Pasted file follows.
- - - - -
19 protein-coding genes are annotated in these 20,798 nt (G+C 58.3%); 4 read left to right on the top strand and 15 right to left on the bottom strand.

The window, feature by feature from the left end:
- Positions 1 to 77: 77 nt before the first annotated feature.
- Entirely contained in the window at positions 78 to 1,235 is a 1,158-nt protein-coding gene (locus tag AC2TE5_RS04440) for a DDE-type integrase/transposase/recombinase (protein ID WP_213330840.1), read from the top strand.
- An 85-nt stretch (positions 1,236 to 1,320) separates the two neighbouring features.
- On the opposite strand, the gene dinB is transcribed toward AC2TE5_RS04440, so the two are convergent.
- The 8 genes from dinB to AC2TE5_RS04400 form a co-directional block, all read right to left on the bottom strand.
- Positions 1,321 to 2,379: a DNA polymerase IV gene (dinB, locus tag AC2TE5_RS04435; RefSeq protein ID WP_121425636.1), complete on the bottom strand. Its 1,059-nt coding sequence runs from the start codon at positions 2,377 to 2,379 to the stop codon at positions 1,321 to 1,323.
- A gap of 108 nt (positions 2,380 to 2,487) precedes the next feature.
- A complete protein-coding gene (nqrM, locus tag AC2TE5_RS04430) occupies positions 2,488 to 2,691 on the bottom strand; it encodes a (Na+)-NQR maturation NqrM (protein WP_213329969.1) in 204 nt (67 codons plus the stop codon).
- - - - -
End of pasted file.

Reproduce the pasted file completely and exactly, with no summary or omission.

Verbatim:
19 protein-coding genes are annotated in these 20,798 nt (G+C 58.3%); 4 read left to right on the top strand and 15 right to left on the bottom strand.

The window, feature by feature from the left end:
- Positions 1 to 77: 77 nt before the first annotated feature.
- Entirely contained in the window at positions 78 to 1,235 is a 1,158-nt protein-coding gene (locus tag AC2TE5_RS04440) for a DDE-type integrase/transposase/recombinase (protein ID WP_213330840.1), read from the top strand.
- An 85-nt stretch (positions 1,236 to 1,320) separates the two neighbouring features.
- On the opposite strand, the gene dinB is transcribed toward AC2TE5_RS04440, so the two are convergent.
- The 8 genes from dinB to AC2TE5_RS04400 form a co-directional block, all read right to left on the bottom strand.
- Positions 1,321 to 2,379: a DNA polymerase IV gene (dinB, locus tag AC2TE5_RS04435; RefSeq protein ID WP_121425636.1), complete on the bottom strand. Its 1,059-nt coding sequence runs from the start codon at positions 2,377 to 2,379 to the stop codon at positions 1,321 to 1,323.
- A gap of 108 nt (positions 2,380 to 2,487) precedes the next feature.
- A complete protein-coding gene (nqrM, locus tag AC2TE5_RS04430) occupies positions 2,488 to 2,691 on the bottom strand; it encodes a (Na+)-NQR maturation NqrM (protein WP_213329969.1) in 204 nt (67 codons plus the stop codon).